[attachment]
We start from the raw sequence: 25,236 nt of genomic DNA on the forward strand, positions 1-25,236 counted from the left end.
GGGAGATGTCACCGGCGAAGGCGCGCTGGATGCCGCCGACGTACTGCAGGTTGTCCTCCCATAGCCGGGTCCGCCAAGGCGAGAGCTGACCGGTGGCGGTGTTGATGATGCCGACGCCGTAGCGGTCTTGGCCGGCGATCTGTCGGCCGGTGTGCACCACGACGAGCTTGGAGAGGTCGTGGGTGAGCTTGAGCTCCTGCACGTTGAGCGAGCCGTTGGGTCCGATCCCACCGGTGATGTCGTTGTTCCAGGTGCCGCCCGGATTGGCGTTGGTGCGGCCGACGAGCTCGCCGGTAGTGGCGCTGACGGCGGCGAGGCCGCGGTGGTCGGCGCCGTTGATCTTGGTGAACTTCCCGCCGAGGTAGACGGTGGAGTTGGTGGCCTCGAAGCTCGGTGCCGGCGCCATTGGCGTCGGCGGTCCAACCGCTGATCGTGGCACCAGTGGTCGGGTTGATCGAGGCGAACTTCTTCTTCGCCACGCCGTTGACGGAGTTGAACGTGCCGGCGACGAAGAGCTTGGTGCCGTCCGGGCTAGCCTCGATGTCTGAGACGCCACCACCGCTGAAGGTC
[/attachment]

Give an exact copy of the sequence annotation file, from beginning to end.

We start from the raw sequence: 25,236 nt of genomic DNA on the forward strand, positions 1-25,236 counted from the left end.
GGGAGATGTCACCGGCGAAGGCGCGCTGGATGCCGCCGACGTACTGCAGGTTGTCCTCCCATAGCCGGGTCCGCCAAGGCGAGAGCTGACCGGTGGCGGTGTTGATGATGCCGACGCCGTAGCGGTCTTGGCCGGCGATCTGTCGGCCGGTGTGCACCACGACGAGCTTGGAGAGGTCGTGGGTGAGCTTGAGCTCCTGCACGTTGAGCGAGCCGTTGGGTCCGATCCCACCGGTGATGTCGTTGTTCCAGGTGCCGCCCGGATTGGCGTTGGTGCGGCCGACGAGCTCGCCGGTAGTGGCGCTGACGGCGGCGAGGCCGCGGTGGTCGGCGCCGTTGATCTTGGTGAACTTCCCGCCGAGGTAGACGGTGGAGTTGGTGGCCTCGAAGCTCGGTGCCGGCGCCATTGGCGTCGGCGGTCCAACCGCTGATCGTGGCACCAGTGGTCGGGTTGATCGAGGCGAACTTCTTCTTCGCCACGCCGTTGACGGAGTTGAACGTGCCGGCGACGAAGAGCTTGGTGCCGTCCGGGCTAGCCTCGATGTCTGAGACGCCACCACCGCTGAAGGTC